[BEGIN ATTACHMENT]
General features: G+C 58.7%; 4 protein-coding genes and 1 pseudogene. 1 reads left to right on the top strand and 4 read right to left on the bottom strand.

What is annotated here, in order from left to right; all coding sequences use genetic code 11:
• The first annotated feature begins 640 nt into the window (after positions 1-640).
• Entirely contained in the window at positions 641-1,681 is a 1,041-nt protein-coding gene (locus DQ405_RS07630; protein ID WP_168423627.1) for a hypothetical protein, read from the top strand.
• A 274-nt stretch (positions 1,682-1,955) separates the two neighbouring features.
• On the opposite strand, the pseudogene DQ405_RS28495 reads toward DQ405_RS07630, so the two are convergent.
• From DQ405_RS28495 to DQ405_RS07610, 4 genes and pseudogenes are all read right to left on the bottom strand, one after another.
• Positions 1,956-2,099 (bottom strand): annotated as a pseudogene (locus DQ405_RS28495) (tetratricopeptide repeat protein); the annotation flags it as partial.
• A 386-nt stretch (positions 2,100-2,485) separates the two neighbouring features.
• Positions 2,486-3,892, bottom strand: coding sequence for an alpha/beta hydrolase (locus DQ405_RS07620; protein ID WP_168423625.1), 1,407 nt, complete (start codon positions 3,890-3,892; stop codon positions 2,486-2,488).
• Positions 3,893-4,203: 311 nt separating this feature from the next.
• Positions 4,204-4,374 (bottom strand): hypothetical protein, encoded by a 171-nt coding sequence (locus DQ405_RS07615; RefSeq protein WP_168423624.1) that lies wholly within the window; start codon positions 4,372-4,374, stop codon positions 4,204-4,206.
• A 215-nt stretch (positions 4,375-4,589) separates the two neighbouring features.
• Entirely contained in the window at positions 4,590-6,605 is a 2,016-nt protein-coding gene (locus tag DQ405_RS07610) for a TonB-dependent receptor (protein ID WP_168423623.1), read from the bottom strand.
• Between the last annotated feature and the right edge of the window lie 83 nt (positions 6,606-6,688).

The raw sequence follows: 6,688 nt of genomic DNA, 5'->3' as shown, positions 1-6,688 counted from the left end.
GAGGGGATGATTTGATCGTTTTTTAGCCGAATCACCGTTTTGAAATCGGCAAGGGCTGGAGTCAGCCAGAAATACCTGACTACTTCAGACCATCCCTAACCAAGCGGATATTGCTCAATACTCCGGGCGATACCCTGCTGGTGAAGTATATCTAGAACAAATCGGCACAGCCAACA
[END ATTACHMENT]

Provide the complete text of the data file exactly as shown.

General features: G+C 58.7%; 4 protein-coding genes and 1 pseudogene. 1 reads left to right on the top strand and 4 read right to left on the bottom strand.

What is annotated here, in order from left to right; all coding sequences use genetic code 11:
• The first annotated feature begins 640 nt into the window (after positions 1-640).
• Entirely contained in the window at positions 641-1,681 is a 1,041-nt protein-coding gene (locus DQ405_RS07630; protein ID WP_168423627.1) for a hypothetical protein, read from the top strand.
• A 274-nt stretch (positions 1,682-1,955) separates the two neighbouring features.
• On the opposite strand, the pseudogene DQ405_RS28495 reads toward DQ405_RS07630, so the two are convergent.
• From DQ405_RS28495 to DQ405_RS07610, 4 genes and pseudogenes are all read right to left on the bottom strand, one after another.
• Positions 1,956-2,099 (bottom strand): annotated as a pseudogene (locus DQ405_RS28495) (tetratricopeptide repeat protein); the annotation flags it as partial.
• A 386-nt stretch (positions 2,100-2,485) separates the two neighbouring features.
• Positions 2,486-3,892, bottom strand: coding sequence for an alpha/beta hydrolase (locus DQ405_RS07620; protein ID WP_168423625.1), 1,407 nt, complete (start codon positions 3,890-3,892; stop codon positions 2,486-2,488).
• Positions 3,893-4,203: 311 nt separating this feature from the next.
• Positions 4,204-4,374 (bottom strand): hypothetical protein, encoded by a 171-nt coding sequence (locus DQ405_RS07615; RefSeq protein WP_168423624.1) that lies wholly within the window; start codon positions 4,372-4,374, stop codon positions 4,204-4,206.
• A 215-nt stretch (positions 4,375-4,589) separates the two neighbouring features.
• Entirely contained in the window at positions 4,590-6,605 is a 2,016-nt protein-coding gene (locus tag DQ405_RS07610) for a TonB-dependent receptor (protein ID WP_168423623.1), read from the bottom strand.
• Between the last annotated feature and the right edge of the window lie 83 nt (positions 6,606-6,688).

The raw sequence follows: 6,688 nt of genomic DNA, 5'->3' as shown, positions 1-6,688 counted from the left end.
GAGGGGATGATTTGATCGTTTTTTAGCCGAATCACCGTTTTGAAATCGGCAAGGGCTGGAGTCAGCCAGAAATACCTGACTACTTCAGACCATCCCTAACCAAGCGGATATTGCTCAATACTCCGGGCGATACCCTGCTGGTGAAGTATATCTAGAACAAATCGGCACAGCCAACA